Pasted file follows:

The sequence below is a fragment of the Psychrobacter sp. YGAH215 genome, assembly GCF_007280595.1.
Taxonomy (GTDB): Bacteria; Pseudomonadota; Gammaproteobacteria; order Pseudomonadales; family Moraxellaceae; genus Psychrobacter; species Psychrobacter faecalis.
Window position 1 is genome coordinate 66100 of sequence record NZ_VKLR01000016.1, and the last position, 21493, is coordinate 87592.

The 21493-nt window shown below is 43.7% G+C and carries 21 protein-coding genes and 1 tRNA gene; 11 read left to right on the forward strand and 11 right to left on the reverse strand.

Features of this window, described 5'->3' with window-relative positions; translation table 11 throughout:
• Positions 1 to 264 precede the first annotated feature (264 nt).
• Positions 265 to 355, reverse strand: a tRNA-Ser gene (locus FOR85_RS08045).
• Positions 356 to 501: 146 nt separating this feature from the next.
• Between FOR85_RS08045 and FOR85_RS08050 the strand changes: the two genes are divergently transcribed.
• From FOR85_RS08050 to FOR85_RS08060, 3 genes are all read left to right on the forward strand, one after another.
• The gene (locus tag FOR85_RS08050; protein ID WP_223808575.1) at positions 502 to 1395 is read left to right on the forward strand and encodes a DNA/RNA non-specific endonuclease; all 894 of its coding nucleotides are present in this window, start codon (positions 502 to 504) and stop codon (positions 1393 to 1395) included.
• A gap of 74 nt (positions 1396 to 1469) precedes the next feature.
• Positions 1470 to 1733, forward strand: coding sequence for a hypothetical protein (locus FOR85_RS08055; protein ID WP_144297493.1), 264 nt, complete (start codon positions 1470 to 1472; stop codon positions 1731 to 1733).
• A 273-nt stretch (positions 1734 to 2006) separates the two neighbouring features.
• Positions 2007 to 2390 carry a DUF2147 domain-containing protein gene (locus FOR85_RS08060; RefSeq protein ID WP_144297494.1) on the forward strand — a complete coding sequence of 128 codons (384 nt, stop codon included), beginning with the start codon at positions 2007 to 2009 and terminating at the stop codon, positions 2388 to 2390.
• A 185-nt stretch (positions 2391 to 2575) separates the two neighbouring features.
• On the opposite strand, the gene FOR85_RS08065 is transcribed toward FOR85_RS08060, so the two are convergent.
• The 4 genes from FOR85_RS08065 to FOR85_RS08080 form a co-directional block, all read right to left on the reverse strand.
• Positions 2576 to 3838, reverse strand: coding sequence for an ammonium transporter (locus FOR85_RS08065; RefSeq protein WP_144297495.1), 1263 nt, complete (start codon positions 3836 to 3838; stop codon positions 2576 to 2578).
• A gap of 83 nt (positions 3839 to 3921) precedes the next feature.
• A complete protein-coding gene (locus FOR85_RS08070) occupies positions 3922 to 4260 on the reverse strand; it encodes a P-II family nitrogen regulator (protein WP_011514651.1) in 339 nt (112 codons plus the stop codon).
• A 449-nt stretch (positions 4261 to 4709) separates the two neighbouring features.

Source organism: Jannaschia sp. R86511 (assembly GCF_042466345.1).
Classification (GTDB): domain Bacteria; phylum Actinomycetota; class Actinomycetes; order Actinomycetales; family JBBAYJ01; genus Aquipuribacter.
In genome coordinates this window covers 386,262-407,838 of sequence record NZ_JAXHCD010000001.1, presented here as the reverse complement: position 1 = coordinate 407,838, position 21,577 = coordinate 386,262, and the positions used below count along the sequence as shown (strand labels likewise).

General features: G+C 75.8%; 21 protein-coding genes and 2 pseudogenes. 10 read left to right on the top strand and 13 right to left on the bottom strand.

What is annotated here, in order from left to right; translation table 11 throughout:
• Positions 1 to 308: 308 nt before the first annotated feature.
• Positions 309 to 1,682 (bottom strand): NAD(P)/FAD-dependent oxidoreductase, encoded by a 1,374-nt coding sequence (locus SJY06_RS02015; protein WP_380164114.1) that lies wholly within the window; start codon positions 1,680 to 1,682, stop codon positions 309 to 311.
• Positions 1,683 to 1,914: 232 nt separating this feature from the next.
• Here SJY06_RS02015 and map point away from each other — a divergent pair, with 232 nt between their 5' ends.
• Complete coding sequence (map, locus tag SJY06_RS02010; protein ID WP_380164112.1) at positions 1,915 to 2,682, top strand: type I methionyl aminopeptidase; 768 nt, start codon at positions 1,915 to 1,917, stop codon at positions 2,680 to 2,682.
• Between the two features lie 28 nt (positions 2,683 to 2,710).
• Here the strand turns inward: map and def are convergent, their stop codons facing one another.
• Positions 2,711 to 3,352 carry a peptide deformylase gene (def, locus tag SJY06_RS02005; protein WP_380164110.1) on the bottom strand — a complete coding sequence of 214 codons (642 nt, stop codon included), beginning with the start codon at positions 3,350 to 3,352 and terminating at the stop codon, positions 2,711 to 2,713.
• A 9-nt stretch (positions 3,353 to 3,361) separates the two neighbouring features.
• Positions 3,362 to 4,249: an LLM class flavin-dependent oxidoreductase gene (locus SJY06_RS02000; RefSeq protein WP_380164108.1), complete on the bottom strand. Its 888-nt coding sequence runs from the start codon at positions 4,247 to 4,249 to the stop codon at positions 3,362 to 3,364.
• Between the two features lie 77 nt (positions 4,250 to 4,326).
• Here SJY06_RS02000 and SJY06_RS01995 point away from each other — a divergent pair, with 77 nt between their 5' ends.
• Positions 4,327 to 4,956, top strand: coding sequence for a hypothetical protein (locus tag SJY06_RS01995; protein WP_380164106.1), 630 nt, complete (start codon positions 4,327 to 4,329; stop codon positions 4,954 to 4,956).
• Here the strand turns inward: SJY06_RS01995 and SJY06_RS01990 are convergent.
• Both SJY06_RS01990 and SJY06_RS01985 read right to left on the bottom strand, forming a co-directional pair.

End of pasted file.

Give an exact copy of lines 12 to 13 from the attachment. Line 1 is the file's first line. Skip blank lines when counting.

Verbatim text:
• A gap of 74 nt (positions 1396 to 1469) precedes the next feature.
• Positions 1470 to 1733, forward strand: coding sequence for a hypothetical protein (locus FOR85_RS08055; protein ID WP_144297493.1), 264 nt, complete (start codon positions 1470 to 1472; stop codon positions 1731 to 1733).